Much of what I have learned as a music executive and an advocate for music education and as member of the music products industry I learned from Sandy. When I was at Pearl Drums and we were starting to build our marching and concert division to get into the educational market he was very encouraging. He urged me to volunteer with industry groups, to network with and learn from some of the legends of the industry. When the opportunity to go to work for NAMM came along he helped me weigh my choices. When NAMM engaged in an aggressive campaign to support music education it was Sandy who helped guide our work. When Save the Music was started he was the first person I called on to serve on the Board of Trustees. The model Save the Music uses today to restore music programs is the very same model Sandy helped design back in 1998 when the original model was struggling. When I started the Music for All Foundation, Sandy was right there with a guiding hand, a wise word, and an encouraging way. There is not enough space in this magazine for all the Sandy stories I have!

Sandy had a tremendous sense of style to go along with all of his substance. He was a sharp dresser and, in my opinion, was always the hippest guy around, even when Wynton Marsalis was in the same room. Sandy taught me that dressing well was part of doing well. Whenever anyone compliments me on a suit, tie or handkerchief - I smile and know that Sandy's influence on me is once again making itself known.

He was funny. He had a great sense of humor, most of which I could not repeat here. There were many a reception, event, industry function or moment where the four of us would run off for a quiet dinner together where we would share stories, discuss the fate of music education, tell jokes, lay plans to save the world, and just enjoy being together. But Sandy was always, subtly, teaching. His commitment to Wendy and his family as his top priority is a lesson I have learned well and applied to my own life. I am who I am because of Sandy.

The fact that someone as successful as Sandy would befriend and guide someone who was just on the first rung of the career ladder made me think I was really something special. I guess it must have been the arrogance of my youth that blinded me to the real truth about what I have come to learn over time.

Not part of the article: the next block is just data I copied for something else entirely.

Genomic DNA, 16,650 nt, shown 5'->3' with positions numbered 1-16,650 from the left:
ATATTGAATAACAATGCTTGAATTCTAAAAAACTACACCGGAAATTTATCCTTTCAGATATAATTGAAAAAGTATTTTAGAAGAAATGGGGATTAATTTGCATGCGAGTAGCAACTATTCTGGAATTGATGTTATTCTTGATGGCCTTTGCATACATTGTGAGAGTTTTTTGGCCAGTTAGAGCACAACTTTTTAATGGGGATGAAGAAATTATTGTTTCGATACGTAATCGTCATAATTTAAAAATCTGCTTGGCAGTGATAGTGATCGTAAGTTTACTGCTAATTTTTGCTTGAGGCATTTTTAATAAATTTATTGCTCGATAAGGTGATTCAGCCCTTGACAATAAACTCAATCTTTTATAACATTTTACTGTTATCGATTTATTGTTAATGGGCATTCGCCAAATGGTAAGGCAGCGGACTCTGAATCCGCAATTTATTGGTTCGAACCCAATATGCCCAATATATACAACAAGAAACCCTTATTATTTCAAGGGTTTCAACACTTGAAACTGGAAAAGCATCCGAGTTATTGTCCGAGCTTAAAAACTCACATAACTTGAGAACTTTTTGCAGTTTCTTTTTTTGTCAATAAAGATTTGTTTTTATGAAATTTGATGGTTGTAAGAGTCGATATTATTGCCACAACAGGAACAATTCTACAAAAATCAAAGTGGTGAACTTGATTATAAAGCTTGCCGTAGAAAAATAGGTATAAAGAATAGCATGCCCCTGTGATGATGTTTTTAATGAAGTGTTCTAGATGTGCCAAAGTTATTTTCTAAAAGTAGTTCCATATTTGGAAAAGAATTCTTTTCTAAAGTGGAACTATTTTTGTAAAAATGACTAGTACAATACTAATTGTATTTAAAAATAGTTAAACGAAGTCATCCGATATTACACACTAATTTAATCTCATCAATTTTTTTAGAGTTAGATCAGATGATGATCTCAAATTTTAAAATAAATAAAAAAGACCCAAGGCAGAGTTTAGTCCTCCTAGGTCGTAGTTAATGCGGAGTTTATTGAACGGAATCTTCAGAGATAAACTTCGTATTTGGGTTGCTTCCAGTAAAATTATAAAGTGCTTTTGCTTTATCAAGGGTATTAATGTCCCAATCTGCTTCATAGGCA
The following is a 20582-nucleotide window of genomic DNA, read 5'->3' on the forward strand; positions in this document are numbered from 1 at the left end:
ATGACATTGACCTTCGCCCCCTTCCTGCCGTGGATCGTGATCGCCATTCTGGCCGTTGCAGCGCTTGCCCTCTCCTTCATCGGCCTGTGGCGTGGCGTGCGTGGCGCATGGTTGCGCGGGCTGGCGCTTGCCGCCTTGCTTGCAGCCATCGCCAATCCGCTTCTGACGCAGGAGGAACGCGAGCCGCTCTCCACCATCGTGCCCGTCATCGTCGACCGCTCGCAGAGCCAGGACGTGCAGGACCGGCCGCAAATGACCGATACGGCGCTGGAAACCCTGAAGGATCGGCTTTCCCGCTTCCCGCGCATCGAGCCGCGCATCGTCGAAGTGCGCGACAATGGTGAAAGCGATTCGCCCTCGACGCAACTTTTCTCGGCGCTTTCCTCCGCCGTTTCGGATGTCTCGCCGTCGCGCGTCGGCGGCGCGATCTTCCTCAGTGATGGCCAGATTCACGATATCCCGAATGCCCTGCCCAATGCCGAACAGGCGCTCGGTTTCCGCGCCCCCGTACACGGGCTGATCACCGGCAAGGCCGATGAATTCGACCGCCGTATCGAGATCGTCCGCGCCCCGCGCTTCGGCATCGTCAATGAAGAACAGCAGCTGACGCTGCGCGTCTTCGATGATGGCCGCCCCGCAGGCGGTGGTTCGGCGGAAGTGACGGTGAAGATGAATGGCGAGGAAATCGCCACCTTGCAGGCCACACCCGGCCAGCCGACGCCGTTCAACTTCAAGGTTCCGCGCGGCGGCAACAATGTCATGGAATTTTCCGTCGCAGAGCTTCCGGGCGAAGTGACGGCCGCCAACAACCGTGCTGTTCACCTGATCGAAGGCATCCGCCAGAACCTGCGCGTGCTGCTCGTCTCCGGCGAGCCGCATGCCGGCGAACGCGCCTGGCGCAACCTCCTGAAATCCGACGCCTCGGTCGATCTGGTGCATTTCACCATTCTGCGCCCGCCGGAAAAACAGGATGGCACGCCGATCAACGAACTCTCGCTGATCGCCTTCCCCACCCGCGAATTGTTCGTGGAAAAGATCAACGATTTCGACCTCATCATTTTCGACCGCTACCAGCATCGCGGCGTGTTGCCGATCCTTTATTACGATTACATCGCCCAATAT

What I have come to understand, and what I am reminded most of today, is that I was never the special one. It was Sandy. I felt special because he made me feel that way. It was a gift he gave to me, and a gift he has given to many others. Sandy made everyone feel special. Over the years I have come to know of hundreds of people who feel the exact same way: individuals who attribute their successes in publishing, music education, music industry, and recording to Sandy. Some of these people you would recognize, many you would not; all have been influenced by the same incredible man.

Sandy is best described by this quote from colleague Larry Clark: "Sandy's charismatic personality influenced all of the people he came in contact with throughout his illustrious career. He was the consummate teacher and mentor helping to guide the careers of countless students, employees and associates. Sandy was beloved by all who knew him and his impact on the music profession will continue for many years to come.

Larry is right. Sandy had that great way of encouraging, guiding, mentoring, and gently showing the way. Sandy made us all feel special.

In the end, that was what made Sandy special. He was my friend. And as a tear gathers in the corner of my eye I am reminded of just how special he was and how much I will miss him.

To celebrate his life, the Feldstein family has established the Sandy Feldstein Music Education Fund. It is their hope that the generosity of those who loved their father and husband and those who love music will ultimately lead to a scholarship in his name. Please join us by recognizing Sandy Feldstein's incredible impact on music education by donating to the Sandy Feldstein Music Education Fund. To donate, please click here.